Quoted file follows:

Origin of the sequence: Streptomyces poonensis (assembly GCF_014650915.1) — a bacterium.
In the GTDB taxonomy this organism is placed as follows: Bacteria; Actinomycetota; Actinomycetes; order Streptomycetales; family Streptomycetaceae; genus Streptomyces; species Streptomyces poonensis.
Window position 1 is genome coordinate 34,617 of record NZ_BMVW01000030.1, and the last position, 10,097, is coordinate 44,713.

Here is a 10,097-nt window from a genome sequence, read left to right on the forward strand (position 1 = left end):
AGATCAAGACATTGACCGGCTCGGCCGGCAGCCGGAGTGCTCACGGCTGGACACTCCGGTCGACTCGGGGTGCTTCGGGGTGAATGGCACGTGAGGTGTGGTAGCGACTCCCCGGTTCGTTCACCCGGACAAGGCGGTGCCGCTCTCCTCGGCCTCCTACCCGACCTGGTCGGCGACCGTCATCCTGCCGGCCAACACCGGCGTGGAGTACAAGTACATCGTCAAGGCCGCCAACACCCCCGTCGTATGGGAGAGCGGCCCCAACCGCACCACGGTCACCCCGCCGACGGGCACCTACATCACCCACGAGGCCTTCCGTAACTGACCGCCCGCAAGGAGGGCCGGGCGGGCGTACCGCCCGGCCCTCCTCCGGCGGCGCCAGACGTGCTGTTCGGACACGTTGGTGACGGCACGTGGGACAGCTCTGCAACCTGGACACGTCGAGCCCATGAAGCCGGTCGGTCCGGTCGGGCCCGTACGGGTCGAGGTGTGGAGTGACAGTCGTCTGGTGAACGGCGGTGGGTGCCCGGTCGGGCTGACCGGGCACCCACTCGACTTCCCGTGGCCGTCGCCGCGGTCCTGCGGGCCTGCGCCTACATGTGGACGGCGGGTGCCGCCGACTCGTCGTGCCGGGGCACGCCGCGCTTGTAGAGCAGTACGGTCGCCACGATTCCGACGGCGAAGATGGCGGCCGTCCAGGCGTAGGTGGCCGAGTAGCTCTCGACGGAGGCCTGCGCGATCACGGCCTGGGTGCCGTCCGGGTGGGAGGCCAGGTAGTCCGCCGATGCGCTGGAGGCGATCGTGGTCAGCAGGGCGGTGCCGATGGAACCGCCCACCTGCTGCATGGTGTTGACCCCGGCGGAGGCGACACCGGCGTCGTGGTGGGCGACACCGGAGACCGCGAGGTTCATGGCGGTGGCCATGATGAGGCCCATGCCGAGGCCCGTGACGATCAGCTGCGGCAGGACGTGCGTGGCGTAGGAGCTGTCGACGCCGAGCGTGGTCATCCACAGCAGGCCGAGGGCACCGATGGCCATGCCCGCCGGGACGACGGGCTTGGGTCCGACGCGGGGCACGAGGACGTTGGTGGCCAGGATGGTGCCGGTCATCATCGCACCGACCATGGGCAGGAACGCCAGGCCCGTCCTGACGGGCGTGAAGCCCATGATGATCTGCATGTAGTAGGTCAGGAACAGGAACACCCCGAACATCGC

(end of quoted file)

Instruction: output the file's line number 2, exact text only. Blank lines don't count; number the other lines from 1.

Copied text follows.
In the GTDB taxonomy this organism is placed as follows: Bacteria; Actinomycetota; Actinomycetes; order Streptomycetales; family Streptomycetaceae; genus Streptomyces; species Streptomyces poonensis.